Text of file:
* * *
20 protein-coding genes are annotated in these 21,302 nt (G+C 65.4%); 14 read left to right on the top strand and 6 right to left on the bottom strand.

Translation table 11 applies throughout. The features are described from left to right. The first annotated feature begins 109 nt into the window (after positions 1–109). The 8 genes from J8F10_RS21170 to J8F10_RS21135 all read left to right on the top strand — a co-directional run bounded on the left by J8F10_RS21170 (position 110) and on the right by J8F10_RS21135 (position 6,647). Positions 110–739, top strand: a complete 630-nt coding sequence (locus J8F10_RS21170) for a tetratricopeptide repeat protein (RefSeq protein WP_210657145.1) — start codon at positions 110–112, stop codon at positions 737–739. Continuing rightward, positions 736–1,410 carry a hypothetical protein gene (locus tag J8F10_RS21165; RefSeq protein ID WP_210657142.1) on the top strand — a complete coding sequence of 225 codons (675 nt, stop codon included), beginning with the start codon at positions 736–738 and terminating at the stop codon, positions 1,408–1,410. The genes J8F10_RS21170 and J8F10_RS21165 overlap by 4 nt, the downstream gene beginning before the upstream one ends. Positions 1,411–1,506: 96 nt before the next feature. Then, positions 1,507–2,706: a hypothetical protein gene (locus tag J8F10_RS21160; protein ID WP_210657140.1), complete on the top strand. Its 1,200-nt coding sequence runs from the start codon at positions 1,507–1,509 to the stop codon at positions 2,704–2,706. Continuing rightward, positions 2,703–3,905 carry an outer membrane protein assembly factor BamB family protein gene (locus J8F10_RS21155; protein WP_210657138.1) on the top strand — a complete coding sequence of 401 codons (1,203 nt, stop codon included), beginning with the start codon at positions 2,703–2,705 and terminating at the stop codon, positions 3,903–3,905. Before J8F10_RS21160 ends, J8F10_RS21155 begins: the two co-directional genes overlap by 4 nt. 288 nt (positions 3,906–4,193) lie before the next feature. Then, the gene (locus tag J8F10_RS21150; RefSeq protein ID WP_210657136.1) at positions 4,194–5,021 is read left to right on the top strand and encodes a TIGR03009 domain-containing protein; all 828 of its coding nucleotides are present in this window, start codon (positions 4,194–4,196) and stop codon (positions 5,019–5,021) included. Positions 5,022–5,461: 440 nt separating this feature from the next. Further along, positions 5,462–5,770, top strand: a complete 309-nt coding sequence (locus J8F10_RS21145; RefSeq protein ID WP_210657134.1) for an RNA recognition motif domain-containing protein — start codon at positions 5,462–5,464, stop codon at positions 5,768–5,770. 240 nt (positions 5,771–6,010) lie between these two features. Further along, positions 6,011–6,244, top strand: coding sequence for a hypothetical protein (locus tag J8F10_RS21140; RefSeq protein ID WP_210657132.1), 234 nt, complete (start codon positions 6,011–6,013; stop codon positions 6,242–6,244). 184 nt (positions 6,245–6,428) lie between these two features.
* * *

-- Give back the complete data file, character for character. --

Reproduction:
20 protein-coding genes are annotated in these 21,302 nt (G+C 65.4%); 14 read left to right on the top strand and 6 right to left on the bottom strand.

Translation table 11 applies throughout. The features are described from left to right. The first annotated feature begins 109 nt into the window (after positions 1–109). The 8 genes from J8F10_RS21170 to J8F10_RS21135 all read left to right on the top strand — a co-directional run bounded on the left by J8F10_RS21170 (position 110) and on the right by J8F10_RS21135 (position 6,647). Positions 110–739, top strand: a complete 630-nt coding sequence (locus J8F10_RS21170) for a tetratricopeptide repeat protein (RefSeq protein WP_210657145.1) — start codon at positions 110–112, stop codon at positions 737–739. Continuing rightward, positions 736–1,410 carry a hypothetical protein gene (locus tag J8F10_RS21165; RefSeq protein ID WP_210657142.1) on the top strand — a complete coding sequence of 225 codons (675 nt, stop codon included), beginning with the start codon at positions 736–738 and terminating at the stop codon, positions 1,408–1,410. The genes J8F10_RS21170 and J8F10_RS21165 overlap by 4 nt, the downstream gene beginning before the upstream one ends. Positions 1,411–1,506: 96 nt before the next feature. Then, positions 1,507–2,706: a hypothetical protein gene (locus tag J8F10_RS21160; protein ID WP_210657140.1), complete on the top strand. Its 1,200-nt coding sequence runs from the start codon at positions 1,507–1,509 to the stop codon at positions 2,704–2,706. Continuing rightward, positions 2,703–3,905 carry an outer membrane protein assembly factor BamB family protein gene (locus J8F10_RS21155; protein WP_210657138.1) on the top strand — a complete coding sequence of 401 codons (1,203 nt, stop codon included), beginning with the start codon at positions 2,703–2,705 and terminating at the stop codon, positions 3,903–3,905. Before J8F10_RS21160 ends, J8F10_RS21155 begins: the two co-directional genes overlap by 4 nt. 288 nt (positions 3,906–4,193) lie before the next feature. Then, the gene (locus tag J8F10_RS21150; RefSeq protein ID WP_210657136.1) at positions 4,194–5,021 is read left to right on the top strand and encodes a TIGR03009 domain-containing protein; all 828 of its coding nucleotides are present in this window, start codon (positions 4,194–4,196) and stop codon (positions 5,019–5,021) included. Positions 5,022–5,461: 440 nt separating this feature from the next. Further along, positions 5,462–5,770, top strand: a complete 309-nt coding sequence (locus J8F10_RS21145; RefSeq protein ID WP_210657134.1) for an RNA recognition motif domain-containing protein — start codon at positions 5,462–5,464, stop codon at positions 5,768–5,770. 240 nt (positions 5,771–6,010) lie between these two features. Further along, positions 6,011–6,244, top strand: coding sequence for a hypothetical protein (locus tag J8F10_RS21140; RefSeq protein ID WP_210657132.1), 234 nt, complete (start codon positions 6,011–6,013; stop codon positions 6,242–6,244). 184 nt (positions 6,245–6,428) lie between these two features.